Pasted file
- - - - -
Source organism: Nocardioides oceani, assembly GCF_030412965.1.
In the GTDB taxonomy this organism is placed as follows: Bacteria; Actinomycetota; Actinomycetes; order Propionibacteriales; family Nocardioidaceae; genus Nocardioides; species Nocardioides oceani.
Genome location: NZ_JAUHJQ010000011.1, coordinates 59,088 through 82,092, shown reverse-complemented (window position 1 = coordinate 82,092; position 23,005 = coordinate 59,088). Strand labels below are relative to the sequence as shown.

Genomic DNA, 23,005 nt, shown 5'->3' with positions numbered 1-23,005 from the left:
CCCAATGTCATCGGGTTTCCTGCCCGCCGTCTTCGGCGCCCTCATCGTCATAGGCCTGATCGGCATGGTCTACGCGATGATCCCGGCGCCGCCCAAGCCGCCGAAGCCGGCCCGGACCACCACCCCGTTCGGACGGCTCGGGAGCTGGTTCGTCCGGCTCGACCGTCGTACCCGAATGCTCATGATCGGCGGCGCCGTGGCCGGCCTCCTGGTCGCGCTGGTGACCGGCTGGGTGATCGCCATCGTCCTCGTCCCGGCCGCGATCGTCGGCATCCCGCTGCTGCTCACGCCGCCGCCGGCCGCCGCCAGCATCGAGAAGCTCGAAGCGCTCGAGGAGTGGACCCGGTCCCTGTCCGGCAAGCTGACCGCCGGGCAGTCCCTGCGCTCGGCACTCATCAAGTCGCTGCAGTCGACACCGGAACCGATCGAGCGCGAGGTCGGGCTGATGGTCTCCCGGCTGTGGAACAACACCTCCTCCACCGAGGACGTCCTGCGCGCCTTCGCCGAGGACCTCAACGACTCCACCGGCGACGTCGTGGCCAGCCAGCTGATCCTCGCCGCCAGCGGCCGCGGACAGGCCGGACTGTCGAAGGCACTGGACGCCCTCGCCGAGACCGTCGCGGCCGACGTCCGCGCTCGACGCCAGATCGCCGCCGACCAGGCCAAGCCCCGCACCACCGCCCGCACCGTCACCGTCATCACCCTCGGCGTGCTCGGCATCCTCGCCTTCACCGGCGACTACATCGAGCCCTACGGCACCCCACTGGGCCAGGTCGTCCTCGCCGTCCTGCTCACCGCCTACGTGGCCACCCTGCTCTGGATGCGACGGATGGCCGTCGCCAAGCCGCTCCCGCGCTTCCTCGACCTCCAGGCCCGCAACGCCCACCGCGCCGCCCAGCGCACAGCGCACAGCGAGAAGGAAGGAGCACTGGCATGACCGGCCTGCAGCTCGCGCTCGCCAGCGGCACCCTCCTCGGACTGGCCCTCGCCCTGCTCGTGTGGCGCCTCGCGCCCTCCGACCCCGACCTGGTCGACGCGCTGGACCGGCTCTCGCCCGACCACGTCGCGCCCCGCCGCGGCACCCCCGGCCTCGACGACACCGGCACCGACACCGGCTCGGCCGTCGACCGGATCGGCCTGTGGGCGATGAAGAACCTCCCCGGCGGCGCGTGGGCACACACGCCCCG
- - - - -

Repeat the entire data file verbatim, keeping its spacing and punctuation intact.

Source organism: Nocardioides oceani, assembly GCF_030412965.1.
In the GTDB taxonomy this organism is placed as follows: Bacteria; Actinomycetota; Actinomycetes; order Propionibacteriales; family Nocardioidaceae; genus Nocardioides; species Nocardioides oceani.
Genome location: NZ_JAUHJQ010000011.1, coordinates 59,088 through 82,092, shown reverse-complemented (window position 1 = coordinate 82,092; position 23,005 = coordinate 59,088). Strand labels below are relative to the sequence as shown.

Genomic DNA, 23,005 nt, shown 5'->3' with positions numbered 1-23,005 from the left:
CCCAATGTCATCGGGTTTCCTGCCCGCCGTCTTCGGCGCCCTCATCGTCATAGGCCTGATCGGCATGGTCTACGCGATGATCCCGGCGCCGCCCAAGCCGCCGAAGCCGGCCCGGACCACCACCCCGTTCGGACGGCTCGGGAGCTGGTTCGTCCGGCTCGACCGTCGTACCCGAATGCTCATGATCGGCGGCGCCGTGGCCGGCCTCCTGGTCGCGCTGGTGACCGGCTGGGTGATCGCCATCGTCCTCGTCCCGGCCGCGATCGTCGGCATCCCGCTGCTGCTCACGCCGCCGCCGGCCGCCGCCAGCATCGAGAAGCTCGAAGCGCTCGAGGAGTGGACCCGGTCCCTGTCCGGCAAGCTGACCGCCGGGCAGTCCCTGCGCTCGGCACTCATCAAGTCGCTGCAGTCGACACCGGAACCGATCGAGCGCGAGGTCGGGCTGATGGTCTCCCGGCTGTGGAACAACACCTCCTCCACCGAGGACGTCCTGCGCGCCTTCGCCGAGGACCTCAACGACTCCACCGGCGACGTCGTGGCCAGCCAGCTGATCCTCGCCGCCAGCGGCCGCGGACAGGCCGGACTGTCGAAGGCACTGGACGCCCTCGCCGAGACCGTCGCGGCCGACGTCCGCGCTCGACGCCAGATCGCCGCCGACCAGGCCAAGCCCCGCACCACCGCCCGCACCGTCACCGTCATCACCCTCGGCGTGCTCGGCATCCTCGCCTTCACCGGCGACTACATCGAGCCCTACGGCACCCCACTGGGCCAGGTCGTCCTCGCCGTCCTGCTCACCGCCTACGTGGCCACCCTGCTCTGGATGCGACGGATGGCCGTCGCCAAGCCGCTCCCGCGCTTCCTCGACCTCCAGGCCCGCAACGCCCACCGCGCCGCCCAGCGCACAGCGCACAGCGAGAAGGAAGGAGCACTGGCATGACCGGCCTGCAGCTCGCGCTCGCCAGCGGCACCCTCCTCGGACTGGCCCTCGCCCTGCTCGTGTGGCGCCTCGCGCCCTCCGACCCCGACCTGGTCGACGCGCTGGACCGGCTCTCGCCCGACCACGTCGCGCCCCGCCGCGGCACCCCCGGCCTCGACGACACCGGCACCGACACCGGCTCGGCCGTCGACCGGATCGGCCTGTGGGCGATGAAGAACCTCCCCGGCGGCGCGTGGGCACACACGCCCCG